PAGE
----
Jan Ormerod, author and illustrator of many books for young children, died Wednesday in England. She had been suffering from cancer, although the cause of her death “was probably a major stroke,” according to her daughter Laura. She was 66.
Ormerod began her kid-lit career more than 30 years ago after the birth of her first child; previously she taught art and design. Her first book, Sunshine (Lothrop, Lee & Shepard, 1981), a wordless story that follows a little girl through her daily routine, won the 1982 the Mother Goose Award, given to the “the most exciting newcomer to British children’s book illustration.” It was also named the Australian Picture Book of the Year and an ALA Notable Book, and inspired a companion book, Moonlight (Lothrop, Lee & Shepard, 1982). Both books were reissued in 2009 by Frances Lincoln Children’s Books.
“My books have largely been a celebration and savoring of the positive experience of parenthood,” Ormerod once said about her work. She believed her task in the medium was to be a “visual storyteller”—to observe life and to place life’s images into her books.
In Ballet Sisters: The Duckling and the Swan (Cartwheel, 2007), she used dancing as a pretext to explore the ups and downs of a sisterly relationship. “The words and pictures work well together, and depict, with subtlety and humor, the emotional life of an ordinary family,” School Library Journal said in its review of the book.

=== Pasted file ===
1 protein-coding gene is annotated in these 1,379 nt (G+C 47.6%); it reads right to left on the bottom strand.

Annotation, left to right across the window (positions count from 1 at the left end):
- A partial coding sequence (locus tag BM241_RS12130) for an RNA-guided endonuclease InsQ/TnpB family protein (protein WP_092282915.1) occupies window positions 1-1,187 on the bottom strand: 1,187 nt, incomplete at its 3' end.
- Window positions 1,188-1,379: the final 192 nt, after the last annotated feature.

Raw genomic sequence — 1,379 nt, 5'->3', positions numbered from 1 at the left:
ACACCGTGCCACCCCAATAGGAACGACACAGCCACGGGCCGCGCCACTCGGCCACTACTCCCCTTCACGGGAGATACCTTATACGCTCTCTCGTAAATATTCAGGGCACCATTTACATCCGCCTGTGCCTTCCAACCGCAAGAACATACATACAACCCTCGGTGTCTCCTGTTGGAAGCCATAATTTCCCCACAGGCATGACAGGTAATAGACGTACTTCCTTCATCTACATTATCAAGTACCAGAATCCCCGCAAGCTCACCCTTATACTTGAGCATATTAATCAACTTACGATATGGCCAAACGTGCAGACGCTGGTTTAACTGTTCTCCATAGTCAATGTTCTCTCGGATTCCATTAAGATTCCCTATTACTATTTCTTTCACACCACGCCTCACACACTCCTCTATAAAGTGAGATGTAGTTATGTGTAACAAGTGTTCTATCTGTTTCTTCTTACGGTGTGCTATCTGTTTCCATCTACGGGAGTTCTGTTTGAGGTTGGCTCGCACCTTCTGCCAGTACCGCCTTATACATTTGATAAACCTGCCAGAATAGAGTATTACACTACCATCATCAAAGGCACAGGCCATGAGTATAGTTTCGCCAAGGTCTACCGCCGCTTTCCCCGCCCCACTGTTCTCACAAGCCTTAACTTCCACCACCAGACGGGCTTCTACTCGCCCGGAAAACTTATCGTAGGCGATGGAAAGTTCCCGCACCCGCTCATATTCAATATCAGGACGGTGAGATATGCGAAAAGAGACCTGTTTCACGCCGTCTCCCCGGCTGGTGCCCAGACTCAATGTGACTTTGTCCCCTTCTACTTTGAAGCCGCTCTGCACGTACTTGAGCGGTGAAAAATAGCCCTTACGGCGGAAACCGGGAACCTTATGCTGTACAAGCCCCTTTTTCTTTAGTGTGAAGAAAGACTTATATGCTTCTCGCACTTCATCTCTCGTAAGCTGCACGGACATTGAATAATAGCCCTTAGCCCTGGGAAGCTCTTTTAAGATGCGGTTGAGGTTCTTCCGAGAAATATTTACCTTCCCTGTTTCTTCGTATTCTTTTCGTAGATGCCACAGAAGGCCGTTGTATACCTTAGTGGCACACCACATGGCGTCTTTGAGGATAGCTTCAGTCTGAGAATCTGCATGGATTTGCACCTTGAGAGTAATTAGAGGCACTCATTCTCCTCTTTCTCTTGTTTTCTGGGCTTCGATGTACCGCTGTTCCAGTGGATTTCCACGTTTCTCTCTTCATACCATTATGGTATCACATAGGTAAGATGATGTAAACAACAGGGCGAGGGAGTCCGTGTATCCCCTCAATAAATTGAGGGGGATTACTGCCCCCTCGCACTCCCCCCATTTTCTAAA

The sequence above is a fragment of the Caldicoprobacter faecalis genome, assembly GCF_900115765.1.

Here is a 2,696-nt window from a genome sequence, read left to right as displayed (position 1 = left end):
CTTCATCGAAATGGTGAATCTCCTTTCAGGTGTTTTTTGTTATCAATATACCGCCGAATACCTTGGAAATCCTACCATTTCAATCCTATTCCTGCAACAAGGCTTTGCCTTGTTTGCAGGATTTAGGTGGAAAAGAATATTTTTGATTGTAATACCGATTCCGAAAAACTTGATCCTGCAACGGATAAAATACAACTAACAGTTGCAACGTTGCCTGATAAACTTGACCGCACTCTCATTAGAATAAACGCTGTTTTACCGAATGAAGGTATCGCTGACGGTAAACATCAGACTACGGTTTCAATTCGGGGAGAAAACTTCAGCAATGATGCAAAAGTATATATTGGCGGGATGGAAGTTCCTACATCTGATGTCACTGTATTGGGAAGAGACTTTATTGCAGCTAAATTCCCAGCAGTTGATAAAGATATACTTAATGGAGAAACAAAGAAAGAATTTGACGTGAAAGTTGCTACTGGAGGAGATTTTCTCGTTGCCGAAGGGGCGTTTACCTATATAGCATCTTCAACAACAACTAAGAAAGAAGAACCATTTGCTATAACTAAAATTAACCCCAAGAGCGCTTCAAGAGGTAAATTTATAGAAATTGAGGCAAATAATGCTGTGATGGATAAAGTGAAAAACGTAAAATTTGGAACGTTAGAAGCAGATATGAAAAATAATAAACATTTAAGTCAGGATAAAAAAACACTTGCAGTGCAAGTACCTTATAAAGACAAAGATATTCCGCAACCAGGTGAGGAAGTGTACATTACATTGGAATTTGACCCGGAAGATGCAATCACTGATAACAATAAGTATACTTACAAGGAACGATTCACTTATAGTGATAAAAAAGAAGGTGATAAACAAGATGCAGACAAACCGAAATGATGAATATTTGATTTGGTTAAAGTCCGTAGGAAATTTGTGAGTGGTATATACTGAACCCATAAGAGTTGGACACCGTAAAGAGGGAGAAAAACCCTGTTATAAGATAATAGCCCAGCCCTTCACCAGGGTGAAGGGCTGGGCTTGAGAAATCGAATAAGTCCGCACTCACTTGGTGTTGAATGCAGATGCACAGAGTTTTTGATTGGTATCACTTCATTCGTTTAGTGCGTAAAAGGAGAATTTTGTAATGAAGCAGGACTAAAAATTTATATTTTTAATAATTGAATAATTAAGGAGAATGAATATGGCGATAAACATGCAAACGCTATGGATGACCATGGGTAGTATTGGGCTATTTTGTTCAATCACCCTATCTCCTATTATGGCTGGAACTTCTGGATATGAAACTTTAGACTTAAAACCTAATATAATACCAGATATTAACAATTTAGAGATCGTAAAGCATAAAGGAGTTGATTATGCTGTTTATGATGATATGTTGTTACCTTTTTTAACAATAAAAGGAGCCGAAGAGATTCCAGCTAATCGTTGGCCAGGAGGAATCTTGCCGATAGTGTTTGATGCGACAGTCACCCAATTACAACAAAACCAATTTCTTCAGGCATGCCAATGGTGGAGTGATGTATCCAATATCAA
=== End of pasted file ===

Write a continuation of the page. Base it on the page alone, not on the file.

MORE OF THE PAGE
She also served as artist for other picture book authors, such as Robie Harris, for which she illustrated I Am Not Going to School Today (Simon & Schuster, 2003) and Goodbye Mousie (Simon & Schuster, 2001).
“The world of children has lost one of the greats,” Harris tells SLJ. “I always did and still feel privileged that Jan illustrated my picture books. How ironic that the first was Goodbye Mousie, a story for young children about death? Her caring, loving, honest, and yet gentle art conveyed the range and the depth of feelings—from disbelief, to sadness, sorrow, to anger and finally some acceptance—that young children have about the loss of a beloved person or pet.”
Harris adds, “Jan thought hard about the stories I wrote and talked with me about almost every idea she had so that our work together would hopefully strike a responsive chord in young children. The result was art that made the stories have meaning, emotion, and depth for young children far beyond words. Thank you for all that and more, Jan.”